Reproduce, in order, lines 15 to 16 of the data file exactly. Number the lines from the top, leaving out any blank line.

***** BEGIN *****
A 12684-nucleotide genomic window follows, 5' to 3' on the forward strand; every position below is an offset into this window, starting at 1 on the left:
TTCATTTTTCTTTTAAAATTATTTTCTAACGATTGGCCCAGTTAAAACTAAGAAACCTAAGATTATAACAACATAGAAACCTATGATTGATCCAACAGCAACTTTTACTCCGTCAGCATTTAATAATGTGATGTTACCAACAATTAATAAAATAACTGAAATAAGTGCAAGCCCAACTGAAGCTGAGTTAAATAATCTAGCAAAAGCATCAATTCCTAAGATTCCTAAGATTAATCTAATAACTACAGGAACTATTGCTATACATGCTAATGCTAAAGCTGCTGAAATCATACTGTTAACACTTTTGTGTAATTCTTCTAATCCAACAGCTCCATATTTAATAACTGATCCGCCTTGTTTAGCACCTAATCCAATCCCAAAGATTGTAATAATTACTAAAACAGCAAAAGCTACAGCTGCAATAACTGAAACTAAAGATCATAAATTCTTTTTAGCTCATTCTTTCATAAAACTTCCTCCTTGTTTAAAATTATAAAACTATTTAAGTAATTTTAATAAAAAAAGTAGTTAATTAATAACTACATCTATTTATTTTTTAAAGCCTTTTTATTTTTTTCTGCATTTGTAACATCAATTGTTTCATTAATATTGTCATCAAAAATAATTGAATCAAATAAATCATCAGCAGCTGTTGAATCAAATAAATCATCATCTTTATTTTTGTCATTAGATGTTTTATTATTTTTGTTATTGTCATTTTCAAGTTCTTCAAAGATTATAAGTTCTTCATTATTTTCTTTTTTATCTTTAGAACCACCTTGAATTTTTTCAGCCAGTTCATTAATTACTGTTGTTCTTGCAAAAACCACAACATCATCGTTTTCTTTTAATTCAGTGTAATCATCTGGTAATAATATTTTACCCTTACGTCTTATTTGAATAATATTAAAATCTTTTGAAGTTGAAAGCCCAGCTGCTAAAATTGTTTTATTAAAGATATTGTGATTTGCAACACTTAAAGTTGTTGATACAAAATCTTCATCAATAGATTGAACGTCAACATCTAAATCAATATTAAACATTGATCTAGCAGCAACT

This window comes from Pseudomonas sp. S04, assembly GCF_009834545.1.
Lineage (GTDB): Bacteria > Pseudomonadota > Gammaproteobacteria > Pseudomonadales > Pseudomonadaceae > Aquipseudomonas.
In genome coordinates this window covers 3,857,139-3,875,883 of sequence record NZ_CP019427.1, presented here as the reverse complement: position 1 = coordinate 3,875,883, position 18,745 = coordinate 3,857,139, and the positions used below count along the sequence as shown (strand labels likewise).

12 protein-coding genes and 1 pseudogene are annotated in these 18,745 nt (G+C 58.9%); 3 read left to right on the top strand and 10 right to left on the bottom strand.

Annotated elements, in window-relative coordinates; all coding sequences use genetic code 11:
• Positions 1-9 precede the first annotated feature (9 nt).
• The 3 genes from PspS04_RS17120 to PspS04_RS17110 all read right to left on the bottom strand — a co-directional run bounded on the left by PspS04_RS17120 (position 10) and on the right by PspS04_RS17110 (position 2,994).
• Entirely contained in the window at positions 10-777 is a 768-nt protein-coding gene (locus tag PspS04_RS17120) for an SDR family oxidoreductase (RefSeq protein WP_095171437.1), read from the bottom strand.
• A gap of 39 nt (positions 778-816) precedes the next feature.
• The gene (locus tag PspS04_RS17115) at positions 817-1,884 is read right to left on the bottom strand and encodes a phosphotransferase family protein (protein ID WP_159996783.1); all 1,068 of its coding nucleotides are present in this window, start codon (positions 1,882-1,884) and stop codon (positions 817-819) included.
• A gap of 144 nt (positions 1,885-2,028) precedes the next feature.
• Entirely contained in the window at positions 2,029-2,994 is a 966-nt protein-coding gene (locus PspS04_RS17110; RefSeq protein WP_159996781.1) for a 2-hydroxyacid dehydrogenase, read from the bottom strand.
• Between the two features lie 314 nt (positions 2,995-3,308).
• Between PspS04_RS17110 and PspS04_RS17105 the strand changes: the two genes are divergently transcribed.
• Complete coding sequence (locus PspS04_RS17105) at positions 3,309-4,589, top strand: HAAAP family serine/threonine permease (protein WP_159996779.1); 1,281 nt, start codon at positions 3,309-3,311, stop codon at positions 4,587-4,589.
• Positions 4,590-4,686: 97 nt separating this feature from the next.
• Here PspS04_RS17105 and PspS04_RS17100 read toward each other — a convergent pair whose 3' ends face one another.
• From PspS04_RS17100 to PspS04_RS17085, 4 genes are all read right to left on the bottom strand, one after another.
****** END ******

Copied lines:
• Between the two features lie 314 nt (positions 2,995-3,308).
• Between PspS04_RS17110 and PspS04_RS17105 the strand changes: the two genes are divergently transcribed.